Chicago Theater Review: SENSE AND SENSIBILITY (Chicago Shakespeare Theater)

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by Lawrence Bommer on April 30, 2015

in Theater-Chicago


Sharon Rietkerk and Megan McGinnis in SENSE AND SENSIBILITY at Chicago Shakespeare Theater. Photo by Liz Lauren.Offhand, sense and sensibility hardly seem antonyms. As the Brits say, it’s a distinction without a difference. But in Jane Austen’s 1811 novel of the same name (her first success) two sisters set each other off (in every sense) by hewing to supposed extremes. Daughters whose father’s death has lost them Norland, their beloved family manse in Sussex, and forced them to dwell in a cousin’s cottage in Devonshire, Marianne and Elinor are different enough to remedy each other’s excesses and to keep each other real (as we say today): A self-made romantic, Marianne is spontaneous and garrulous, besotted with Byron and corrupted by Keats. A living tonic, elder sister Elinor is sober-sided and rational, says no more than she wants (which irritates effusive Marianne), and looks beyond outer trappings for inner worth.

Megan McGinnis and Peter Saide in SENSE AND SENSIBILITY at Chicago Shakespeare Theater. Photo by Liz Lauren.These attractive opposites fuel a warmly winning musical, a new work commissioned by Chicago Shakespeare Theater from Tony-nominated composer Paul Gordon (creator of the 2000 Broadway offering Jane Eyre). Happily, unlike recent musicalizations, Gordon’s 24 seemingly familiar songs, quicksilver lyrics and efficient book speed rather than slow down a clearly told 145-minute tale. They refuse to belabor the obvious or gild the lily and serve the characters as well as the plot. It’s all that Austen acolytes could wish, blending the sensitive and the sensible. Director Barbara Gaines shapes the courtship comedy with a clever fusion of willing innocence and knowing wisdom.

Sean Allan Krill in SENSE AND SENSIBILITY at Chicago Shakespeare Theater. Photo by Liz Lauren.Since this is vintage Austen, Sense and Sensibility is a mating ritual hidden in a drawing-room comedy of errors. The author’s acute anatomy of love and passion’s false equivalents takes center stage: By process of elimination, freeing themselves of bad first impressions and the usual pride and prejudice, the Dashwood sisters discover their dreams in the right soulmates. The first-act ending “Somewhere in Silence” best paints the process–heart and head collaborating in the labor of love.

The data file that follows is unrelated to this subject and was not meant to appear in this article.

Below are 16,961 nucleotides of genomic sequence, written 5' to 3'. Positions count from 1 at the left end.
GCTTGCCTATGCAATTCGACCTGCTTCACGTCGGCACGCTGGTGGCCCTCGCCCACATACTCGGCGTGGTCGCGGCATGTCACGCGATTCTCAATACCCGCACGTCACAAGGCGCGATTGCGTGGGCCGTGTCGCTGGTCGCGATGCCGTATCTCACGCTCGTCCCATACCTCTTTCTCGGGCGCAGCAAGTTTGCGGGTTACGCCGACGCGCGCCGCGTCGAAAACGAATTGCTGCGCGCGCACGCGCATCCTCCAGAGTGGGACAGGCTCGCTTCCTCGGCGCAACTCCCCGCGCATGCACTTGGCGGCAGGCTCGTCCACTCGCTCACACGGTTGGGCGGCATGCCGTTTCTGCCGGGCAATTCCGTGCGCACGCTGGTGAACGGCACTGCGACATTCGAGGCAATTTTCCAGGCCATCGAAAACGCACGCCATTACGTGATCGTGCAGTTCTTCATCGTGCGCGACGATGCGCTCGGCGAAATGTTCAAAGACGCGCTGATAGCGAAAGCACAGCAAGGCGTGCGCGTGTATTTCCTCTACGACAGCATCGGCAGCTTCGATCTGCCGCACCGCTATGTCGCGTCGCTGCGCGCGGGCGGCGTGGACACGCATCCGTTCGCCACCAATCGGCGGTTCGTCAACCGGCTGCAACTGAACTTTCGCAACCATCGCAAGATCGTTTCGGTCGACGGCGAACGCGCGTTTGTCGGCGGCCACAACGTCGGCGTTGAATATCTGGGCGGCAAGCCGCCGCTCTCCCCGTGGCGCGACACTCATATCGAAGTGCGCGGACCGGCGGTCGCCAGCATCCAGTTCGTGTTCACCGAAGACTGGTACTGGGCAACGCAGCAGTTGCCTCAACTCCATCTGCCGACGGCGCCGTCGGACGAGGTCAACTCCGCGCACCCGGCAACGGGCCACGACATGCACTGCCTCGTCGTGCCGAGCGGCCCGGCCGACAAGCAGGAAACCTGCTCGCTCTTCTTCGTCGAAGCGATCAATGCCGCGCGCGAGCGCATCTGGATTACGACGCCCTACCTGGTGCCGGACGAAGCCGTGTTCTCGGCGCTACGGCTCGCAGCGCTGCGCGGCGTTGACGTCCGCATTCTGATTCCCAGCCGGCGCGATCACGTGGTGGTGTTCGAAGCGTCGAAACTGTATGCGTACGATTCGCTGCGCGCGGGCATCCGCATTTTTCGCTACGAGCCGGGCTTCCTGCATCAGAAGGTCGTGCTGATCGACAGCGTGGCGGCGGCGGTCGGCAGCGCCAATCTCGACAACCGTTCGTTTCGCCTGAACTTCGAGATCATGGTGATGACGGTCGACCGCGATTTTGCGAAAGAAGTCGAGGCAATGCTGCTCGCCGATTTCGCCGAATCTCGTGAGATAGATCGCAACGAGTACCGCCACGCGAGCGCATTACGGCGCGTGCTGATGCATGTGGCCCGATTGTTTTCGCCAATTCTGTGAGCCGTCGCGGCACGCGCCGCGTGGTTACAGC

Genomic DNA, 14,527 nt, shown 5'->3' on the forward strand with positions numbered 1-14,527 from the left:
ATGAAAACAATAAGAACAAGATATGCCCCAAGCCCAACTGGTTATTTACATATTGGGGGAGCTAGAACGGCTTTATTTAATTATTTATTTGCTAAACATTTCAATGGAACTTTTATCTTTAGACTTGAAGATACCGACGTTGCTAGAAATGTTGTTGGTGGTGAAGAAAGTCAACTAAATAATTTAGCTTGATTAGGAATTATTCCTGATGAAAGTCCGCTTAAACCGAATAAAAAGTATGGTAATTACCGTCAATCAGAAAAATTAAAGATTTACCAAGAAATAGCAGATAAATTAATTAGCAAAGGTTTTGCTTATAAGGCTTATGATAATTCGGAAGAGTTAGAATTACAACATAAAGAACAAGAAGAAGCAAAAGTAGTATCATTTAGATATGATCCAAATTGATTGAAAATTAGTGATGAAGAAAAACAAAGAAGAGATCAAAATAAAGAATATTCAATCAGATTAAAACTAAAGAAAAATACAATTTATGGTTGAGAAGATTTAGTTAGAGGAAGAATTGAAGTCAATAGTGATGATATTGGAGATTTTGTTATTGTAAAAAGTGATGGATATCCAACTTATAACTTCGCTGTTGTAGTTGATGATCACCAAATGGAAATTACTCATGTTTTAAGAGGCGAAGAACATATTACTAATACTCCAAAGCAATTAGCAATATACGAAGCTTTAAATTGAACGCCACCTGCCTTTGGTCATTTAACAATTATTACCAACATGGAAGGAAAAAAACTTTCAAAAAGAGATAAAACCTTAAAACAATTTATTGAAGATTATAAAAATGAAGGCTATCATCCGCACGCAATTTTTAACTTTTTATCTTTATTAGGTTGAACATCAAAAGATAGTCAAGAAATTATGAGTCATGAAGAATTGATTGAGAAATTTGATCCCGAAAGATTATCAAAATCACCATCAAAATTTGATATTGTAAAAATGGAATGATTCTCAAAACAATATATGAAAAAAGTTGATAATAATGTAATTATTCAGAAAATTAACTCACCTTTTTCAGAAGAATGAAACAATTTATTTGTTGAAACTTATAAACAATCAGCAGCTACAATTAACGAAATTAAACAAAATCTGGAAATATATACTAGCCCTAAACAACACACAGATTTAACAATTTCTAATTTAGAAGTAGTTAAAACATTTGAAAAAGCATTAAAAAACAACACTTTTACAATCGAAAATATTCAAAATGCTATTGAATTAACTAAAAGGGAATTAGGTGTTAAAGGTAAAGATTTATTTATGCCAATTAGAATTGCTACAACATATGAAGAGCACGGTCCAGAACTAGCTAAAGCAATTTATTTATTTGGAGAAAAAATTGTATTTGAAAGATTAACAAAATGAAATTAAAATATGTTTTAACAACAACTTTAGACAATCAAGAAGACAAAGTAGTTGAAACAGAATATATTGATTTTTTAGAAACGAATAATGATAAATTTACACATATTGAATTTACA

As dispassionately as J.D. Salinger, Austen exposes phoniness, a trait far more public than integrity and thus all too agreeable. You “sense” it in the sisters’ grasping sister-in-law Fanny (Tiffany Scott, all airs and few graces). For her, family is a nuisance: She persuades John Dashwood (a malleable David Schlumpf), her husband and their credulous stepbrother, to “free” the girls of any burden of wealth or estate. Suddenly dispossessed, the siblings rely on the charity of the amiable Lord Middleton (Michael Aaron Lindner) and Mrs. Jennings, his late wife’s good-hearted mother (Paula Scrofano, bubbling with erroneous gossip).

Megan McGinnis and Sharon Rietkerk in SENSE AND SENSIBILITY at Chicago Shakespeare Theater. Photo by Liz Lauren.

Even among unlanded gentry the ladies attract enough admirers to become hostages to their own happiness. Marianne, who prefers hot blood over cold calculation, is impressed but not convulsed by solid but subdued Colonel Brandon (Sean Allan Krill on “the wrong side of five and thirty”). This solitary widower Wayne Wilcox and Sharon Rietkerk in SENSE AND SENSIBILITY at Chicago Shakespeare Theater. Photo by Liz Lauren.mourns a lost love (“Lydia”) enough to preclude a current one. Marianne is, however, infatuated with a dashing equestrian, the Regency rake Mr. Willoughby (Peter Saide, cavalierly charming).

Elinor in turn harbors, as Goethe put it, “elective affinities” for Edward Ferrars (handsome Wayne Wilcox), Fanny’s brother and a fond friend. To complicate matters (the course of true love never did run smooth), Edward seems too sincere to be eloquent, which confuses the usually perspicacious Elinor. Worse, affable Edward finds himself pursued by fortune huntress Lucy Steele (Emily Berman, constantly setting her cap or trap). Finally, the shallow heiress Miss Grey (an assiduous Elizabeth Telford) schemes to console ladykiller Willoughby after he’s disinherited by his aunt.

Megan McGinnis in SENSE AND SENSIBILITY at Chicago Shakespeare Theater. Photo by Liz Lauren.Without too much “settling,” it’s sorted out splendidly by the perhaps protracted ending. Lies will out and love will in. Gordon’s songs are supple showcases for Megan McGinnis’ sprightly and vulnerable Marianne (“There He Is Again”) and Sharon Rietkerk’s exquisitely nuanced Elinor (“Not Even You”). It’s all perfectly pictured too–by Kevin Depinet’s set, a giant steel curlicue suggesting a grand staircase surrounded by Georgian windows and by Susan E. Mickey’s fashionplate finery. (Clothes make the characters.) Harrison McEldowney deftly choreographs the crucial balls (of which this novel contains comparatively few).

It’s highly serviceable storytelling, swift enough not to spoil spells Austen has cast for over 200 years. Unlike Chekhov, two sisters are quite enough to catalogue r0mance and keep love real.

photos by Liz Lauren

Sense and Sensibility
Chicago Shakespeare Theater
Courtyard Theater on Navy Pier
ends on June 7, 2015 EXTENDED to June 14, 2015
for tickets, call 312.595.5600 or visit

for info on this and other Chicago Theater, visit

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